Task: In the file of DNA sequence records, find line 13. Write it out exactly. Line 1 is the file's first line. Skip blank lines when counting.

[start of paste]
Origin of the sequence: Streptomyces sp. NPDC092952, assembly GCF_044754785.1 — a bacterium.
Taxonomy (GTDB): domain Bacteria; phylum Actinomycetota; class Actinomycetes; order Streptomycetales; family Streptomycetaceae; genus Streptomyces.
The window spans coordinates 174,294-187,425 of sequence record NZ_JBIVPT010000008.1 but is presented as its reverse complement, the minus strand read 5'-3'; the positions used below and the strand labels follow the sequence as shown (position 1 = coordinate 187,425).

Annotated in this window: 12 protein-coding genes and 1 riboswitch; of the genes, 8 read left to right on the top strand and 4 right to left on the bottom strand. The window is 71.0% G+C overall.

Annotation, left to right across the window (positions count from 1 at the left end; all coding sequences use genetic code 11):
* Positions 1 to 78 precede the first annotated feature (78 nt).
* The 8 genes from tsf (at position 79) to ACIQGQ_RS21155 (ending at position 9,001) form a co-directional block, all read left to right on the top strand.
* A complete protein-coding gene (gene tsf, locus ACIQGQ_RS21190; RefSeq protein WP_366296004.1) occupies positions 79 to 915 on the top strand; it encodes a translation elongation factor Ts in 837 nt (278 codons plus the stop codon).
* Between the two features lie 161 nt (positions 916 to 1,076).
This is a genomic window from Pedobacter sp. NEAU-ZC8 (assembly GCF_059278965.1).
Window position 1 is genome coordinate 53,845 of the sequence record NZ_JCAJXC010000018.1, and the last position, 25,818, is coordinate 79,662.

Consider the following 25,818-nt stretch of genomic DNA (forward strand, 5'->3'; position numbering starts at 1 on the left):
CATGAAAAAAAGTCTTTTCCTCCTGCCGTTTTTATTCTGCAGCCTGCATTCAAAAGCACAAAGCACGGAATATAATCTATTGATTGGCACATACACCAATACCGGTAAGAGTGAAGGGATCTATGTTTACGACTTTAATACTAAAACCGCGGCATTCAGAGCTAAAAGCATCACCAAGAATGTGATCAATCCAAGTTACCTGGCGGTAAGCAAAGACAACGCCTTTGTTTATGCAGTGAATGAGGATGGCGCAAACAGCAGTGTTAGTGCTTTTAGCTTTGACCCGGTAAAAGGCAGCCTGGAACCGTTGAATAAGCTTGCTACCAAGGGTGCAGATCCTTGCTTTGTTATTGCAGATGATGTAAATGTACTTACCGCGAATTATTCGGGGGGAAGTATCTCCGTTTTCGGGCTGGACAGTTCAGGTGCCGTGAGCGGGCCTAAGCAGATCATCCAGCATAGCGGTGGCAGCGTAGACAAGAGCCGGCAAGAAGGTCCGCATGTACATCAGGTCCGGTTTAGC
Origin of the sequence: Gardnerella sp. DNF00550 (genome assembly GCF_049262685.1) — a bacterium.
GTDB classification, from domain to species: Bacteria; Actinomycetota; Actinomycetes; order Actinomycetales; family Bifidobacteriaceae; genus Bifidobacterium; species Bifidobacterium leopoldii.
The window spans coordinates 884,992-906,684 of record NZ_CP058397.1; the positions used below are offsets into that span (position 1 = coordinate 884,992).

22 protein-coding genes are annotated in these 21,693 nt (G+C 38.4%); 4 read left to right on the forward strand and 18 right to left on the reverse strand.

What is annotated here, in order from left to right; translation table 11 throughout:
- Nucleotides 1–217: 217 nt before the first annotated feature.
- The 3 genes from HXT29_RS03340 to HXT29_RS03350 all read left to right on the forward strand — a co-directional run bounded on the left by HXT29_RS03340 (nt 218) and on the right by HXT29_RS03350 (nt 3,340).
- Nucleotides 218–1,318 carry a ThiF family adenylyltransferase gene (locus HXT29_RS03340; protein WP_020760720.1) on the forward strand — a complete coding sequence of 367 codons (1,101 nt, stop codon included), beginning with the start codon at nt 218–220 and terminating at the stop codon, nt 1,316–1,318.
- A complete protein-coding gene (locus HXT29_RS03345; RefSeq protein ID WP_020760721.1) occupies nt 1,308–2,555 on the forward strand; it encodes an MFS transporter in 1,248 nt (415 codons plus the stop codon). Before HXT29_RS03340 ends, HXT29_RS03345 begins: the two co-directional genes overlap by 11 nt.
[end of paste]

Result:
CATGAAAAAAAGTCTTTTCCTCCTGCCGTTTTTATTCTGCAGCCTGCATTCAAAAGCACAAAGCACGGAATATAATCTATTGATTGGCACATACACCAATACCGGTAAGAGTGAAGGGATCTATGTTTACGACTTTAATACTAAAACCGCGGCATTCAGAGCTAAAAGCATCACCAAGAATGTGATCAATCCAAGTTACCTGGCGGTAAGCAAAGACAACGCCTTTGTTTATGCAGTGAATGAGGATGGCGCAAACAGCAGTGTTAGTGCTTTTAGCTTTGACCCGGTAAAAGGCAGCCTGGAACCGTTGAATAAGCTTGCTACCAAGGGTGCAGATCCTTGCTTTGTTATTGCAGATGATGTAAATGTACTTACCGCGAATTATTCGGGGGGAAGTATCTCCGTTTTCGGGCTGGACAGTTCAGGTGCCGTGAGCGGGCCTAAGCAGATCATCCAGCATAGCGGTGGCAGCGTAGACAAGAGCCGGCAAGAAGGTCCGCATGTACATCAGGTCCGGTTTAGC